Edward Norton Once Shared Why He Never Considered Himself a Method Actor

Actor Edward Norton is often regarded as one of the best actors Hollywood has to offer. This is in no small part due to the dedication he’s shown in his craft. Despite his work ethic, however, Norton once shared that he’d never see himself as a method actor, which was a term he believed most used incorrectly.

Why Edward Norton wouldn’t describe himself as a method actor

Edward Norton at 'Glass Onion' premiere.
Edward Norton | Juan Naharro Gimenez/Getty Images

Hollywood is full of actors who have been willing to go to extreme lengths for roles. Stars such as Daniel Day-Lewis have been known for staying in character even after the director yells cut. Meanwhile, performers like Christian Bale and Tom Hardy are often willing to radically change their bodies if it means immersing themselves in a role.

Norton isn’t a stranger to this process. Films like American History X and Fight Club, for instance, already saw the actor alter his physique for narrative purposes. Still, the actor wouldn’t go so far as to say that he’s ever gone method for any particular role. If only because Norton didn’t consider himself a method actor to begin with.

“I’ve never called myself a method actor. I never got much out of that whole line of thought, personally,” Norton once said in a 2010 interview with Vulture. “The problem is there’s this romance, this sort of legend of the method and the actor’s studio and Lee Strasberg. But the truth is that actual distinction about what these different ideas were, and what is what, has been totally lost. You’re describing it correctly, but the truth is, every lazy entertainment journalist, basically they say that someone’s a ‘method actor’ if they do anything …”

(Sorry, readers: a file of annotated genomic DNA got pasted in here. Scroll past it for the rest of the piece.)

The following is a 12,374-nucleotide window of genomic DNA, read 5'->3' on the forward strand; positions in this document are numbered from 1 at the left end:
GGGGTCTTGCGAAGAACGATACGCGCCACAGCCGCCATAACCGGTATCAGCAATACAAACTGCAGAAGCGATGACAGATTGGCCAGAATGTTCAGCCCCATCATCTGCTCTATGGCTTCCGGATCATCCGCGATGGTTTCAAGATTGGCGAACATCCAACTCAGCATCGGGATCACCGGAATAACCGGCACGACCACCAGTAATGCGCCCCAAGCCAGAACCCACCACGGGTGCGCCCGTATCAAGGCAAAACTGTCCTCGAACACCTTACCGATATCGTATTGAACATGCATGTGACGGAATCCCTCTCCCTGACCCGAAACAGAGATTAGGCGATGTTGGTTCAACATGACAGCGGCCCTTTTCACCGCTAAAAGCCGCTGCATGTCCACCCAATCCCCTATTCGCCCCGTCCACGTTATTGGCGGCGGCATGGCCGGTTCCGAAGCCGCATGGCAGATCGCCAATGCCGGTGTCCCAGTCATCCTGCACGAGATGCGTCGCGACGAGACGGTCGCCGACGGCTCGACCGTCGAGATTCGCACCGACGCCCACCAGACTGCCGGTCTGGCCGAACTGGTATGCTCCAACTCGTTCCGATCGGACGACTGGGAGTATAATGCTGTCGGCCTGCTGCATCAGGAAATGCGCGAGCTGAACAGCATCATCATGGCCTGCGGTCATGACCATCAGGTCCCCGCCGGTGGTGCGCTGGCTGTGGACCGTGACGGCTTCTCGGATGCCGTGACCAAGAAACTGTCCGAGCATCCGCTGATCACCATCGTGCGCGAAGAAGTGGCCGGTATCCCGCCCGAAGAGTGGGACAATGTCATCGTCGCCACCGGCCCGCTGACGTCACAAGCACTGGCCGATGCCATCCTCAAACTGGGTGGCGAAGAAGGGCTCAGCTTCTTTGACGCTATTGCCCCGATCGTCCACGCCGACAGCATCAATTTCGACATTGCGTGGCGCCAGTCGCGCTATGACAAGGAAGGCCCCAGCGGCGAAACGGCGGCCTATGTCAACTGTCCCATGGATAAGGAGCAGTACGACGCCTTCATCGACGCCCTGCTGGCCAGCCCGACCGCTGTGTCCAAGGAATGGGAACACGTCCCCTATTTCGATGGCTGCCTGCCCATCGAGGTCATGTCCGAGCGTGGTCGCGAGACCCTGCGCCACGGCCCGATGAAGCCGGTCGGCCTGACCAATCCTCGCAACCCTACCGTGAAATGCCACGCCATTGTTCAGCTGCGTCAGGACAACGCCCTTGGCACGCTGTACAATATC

Edward Norton believed method acting was being confused for commitment

Drawing from his own experience, Norton thought that the term method acting was grossly misused among the acting community. To Norton, many performances considered method were really just an example of an actor’s strong dedication to their roles. Norton argued that performers like Marlon Brando and Robert De Niro, known for going method, in fact didn’t go method at all.

“What people started saying was the method was, in fact, just kind of realism. De Niro gaining weight in Raging Bull is not like the method. It’s just commitment,” Norton said.

Even someone like Day-Lewis didn’t display what would be considered method acting in Norton’s eyes.

“Even when people say that Daniel Day-Lewis won’t leave character on the set, I don’t relate to that as method. I just relate to that as an actor with an intensive commitment to staying inside the reality of his character. I think that’s a concentration technique,” he said.

Norton felt true method acting was such a rarity that he never personally encountered someone indulging that type of acting.

“I haven’t worked with a person in my career who I would say is a method actor,” Norton added.

Edward Norton on the true definition of method acting

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Norton felt the true definition of method acting could be found while studying late theater director Lee Strasberg.

“The method as Lee Strasberg described it was the idea that your emotional memory and your sense memory was the conduit through which you accessed all of what you needed for the work — and it was the deepest and most intense way for you to bring out the deep truth of a certain piece of work,” Norton said.

In an interview at the Hampton International Film Festival (via IndieWire), Norton confided that he felt Strasberg’s method was diluted over the years. And the misunderstanding of method acting risked doing more harm than good to actors.

“My personal opinion, both intellectually and through experience of working with people who got way too hung up on the cult of Lee Strasberg, is that when you are working with somebody who isn’t using the circumstances of the text it’s like acting with someone who’s looking in a mirror,” he said. “I think that became crippling to a lot of actors.”